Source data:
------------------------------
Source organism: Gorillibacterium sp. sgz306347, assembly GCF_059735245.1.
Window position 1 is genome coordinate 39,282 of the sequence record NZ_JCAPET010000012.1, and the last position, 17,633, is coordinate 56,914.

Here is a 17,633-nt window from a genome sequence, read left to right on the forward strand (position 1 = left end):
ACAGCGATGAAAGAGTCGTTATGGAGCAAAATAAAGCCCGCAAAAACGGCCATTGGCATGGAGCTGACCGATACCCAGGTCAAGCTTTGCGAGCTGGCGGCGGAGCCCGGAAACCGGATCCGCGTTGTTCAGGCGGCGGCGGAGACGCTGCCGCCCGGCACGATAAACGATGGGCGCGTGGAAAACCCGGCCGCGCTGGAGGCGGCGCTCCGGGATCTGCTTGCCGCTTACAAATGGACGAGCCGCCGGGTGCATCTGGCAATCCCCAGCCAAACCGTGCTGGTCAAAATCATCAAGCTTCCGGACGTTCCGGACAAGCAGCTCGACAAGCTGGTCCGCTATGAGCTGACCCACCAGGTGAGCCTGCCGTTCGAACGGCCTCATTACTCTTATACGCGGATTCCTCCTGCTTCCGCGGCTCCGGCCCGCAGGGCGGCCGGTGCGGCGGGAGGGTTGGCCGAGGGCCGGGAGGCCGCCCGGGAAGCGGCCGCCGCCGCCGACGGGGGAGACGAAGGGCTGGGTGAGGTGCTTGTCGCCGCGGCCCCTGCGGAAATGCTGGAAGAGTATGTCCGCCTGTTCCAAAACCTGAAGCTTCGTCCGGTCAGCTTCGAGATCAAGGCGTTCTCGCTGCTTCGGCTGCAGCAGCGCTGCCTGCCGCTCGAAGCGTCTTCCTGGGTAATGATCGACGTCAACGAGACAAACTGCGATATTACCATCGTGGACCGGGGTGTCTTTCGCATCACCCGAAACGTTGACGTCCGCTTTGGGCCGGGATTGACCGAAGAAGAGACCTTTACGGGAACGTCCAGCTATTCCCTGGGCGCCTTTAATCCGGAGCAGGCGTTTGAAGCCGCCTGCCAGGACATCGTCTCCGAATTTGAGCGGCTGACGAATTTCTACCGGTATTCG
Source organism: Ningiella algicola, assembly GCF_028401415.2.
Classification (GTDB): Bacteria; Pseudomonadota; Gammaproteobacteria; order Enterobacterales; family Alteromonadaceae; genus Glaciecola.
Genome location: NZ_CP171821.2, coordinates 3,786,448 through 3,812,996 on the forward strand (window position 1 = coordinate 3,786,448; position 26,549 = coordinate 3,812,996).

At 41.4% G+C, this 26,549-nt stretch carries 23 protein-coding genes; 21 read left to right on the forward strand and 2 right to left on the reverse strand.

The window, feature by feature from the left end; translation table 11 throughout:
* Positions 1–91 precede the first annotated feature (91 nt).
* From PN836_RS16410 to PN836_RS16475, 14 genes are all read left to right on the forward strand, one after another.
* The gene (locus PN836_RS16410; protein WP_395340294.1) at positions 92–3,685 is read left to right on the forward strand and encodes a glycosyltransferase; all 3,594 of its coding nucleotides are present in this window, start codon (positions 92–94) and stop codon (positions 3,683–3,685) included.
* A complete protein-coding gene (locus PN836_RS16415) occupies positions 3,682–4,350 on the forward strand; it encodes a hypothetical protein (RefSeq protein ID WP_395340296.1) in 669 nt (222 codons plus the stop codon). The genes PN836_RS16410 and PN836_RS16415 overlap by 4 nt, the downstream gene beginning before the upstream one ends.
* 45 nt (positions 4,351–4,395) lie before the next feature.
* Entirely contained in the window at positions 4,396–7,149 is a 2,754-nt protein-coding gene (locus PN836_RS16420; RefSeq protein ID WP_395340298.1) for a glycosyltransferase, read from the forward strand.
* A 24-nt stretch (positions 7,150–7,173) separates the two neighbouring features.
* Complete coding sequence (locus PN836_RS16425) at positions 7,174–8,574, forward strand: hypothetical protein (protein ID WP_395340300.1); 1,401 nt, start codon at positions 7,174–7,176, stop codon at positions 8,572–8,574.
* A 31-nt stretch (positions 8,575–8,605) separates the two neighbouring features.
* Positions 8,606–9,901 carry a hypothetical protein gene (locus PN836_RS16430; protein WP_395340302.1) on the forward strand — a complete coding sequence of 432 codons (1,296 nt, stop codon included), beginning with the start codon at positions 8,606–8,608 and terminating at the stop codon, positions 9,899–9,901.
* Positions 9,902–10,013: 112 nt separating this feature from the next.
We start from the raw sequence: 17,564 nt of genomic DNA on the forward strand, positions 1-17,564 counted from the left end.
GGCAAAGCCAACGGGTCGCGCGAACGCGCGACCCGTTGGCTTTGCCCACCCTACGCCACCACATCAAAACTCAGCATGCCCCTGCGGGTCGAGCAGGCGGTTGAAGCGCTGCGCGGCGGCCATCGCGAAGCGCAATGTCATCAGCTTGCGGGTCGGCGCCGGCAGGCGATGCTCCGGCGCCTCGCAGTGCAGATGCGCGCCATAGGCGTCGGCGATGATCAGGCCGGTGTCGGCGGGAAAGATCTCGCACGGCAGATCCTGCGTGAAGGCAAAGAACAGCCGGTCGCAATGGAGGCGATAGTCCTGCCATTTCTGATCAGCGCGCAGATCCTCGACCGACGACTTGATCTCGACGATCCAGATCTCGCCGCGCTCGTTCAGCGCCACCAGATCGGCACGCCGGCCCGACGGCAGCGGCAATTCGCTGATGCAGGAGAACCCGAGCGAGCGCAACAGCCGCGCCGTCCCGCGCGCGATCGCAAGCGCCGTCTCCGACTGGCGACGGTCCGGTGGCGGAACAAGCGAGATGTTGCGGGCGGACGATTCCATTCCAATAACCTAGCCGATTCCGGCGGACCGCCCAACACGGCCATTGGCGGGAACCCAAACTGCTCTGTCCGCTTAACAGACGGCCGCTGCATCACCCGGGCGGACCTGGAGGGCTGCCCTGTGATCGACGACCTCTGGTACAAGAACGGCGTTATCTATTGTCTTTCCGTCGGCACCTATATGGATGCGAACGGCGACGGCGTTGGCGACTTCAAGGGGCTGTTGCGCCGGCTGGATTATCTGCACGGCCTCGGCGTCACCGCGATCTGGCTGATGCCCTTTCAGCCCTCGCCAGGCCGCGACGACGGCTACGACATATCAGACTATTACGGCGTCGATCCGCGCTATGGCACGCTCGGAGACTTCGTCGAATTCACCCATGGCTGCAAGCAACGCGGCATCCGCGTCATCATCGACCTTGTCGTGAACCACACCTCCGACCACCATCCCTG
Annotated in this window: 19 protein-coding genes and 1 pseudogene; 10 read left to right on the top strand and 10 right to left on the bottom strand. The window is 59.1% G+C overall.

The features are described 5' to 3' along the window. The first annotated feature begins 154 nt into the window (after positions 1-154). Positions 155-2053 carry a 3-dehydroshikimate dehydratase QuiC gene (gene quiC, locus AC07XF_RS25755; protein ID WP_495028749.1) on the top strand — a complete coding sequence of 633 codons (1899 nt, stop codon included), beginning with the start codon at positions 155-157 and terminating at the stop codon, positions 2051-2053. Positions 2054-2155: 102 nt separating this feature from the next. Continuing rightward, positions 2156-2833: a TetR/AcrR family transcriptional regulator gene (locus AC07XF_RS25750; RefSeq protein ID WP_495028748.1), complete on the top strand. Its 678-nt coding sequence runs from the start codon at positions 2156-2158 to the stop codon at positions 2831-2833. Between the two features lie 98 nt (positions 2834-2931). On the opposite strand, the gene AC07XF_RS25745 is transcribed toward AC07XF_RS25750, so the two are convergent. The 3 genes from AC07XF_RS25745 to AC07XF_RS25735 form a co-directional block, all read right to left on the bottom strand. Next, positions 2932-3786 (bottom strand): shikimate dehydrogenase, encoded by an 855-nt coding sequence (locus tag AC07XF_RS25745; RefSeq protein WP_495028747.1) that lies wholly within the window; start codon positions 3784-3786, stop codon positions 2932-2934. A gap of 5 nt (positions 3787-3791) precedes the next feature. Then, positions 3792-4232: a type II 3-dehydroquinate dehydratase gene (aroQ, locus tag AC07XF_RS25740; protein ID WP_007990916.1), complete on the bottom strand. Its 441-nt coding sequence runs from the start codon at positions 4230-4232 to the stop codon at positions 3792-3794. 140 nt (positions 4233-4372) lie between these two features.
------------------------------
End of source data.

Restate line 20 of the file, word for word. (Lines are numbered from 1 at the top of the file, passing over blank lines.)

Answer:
* Positions 9,902–10,013: 112 nt separating this feature from the next.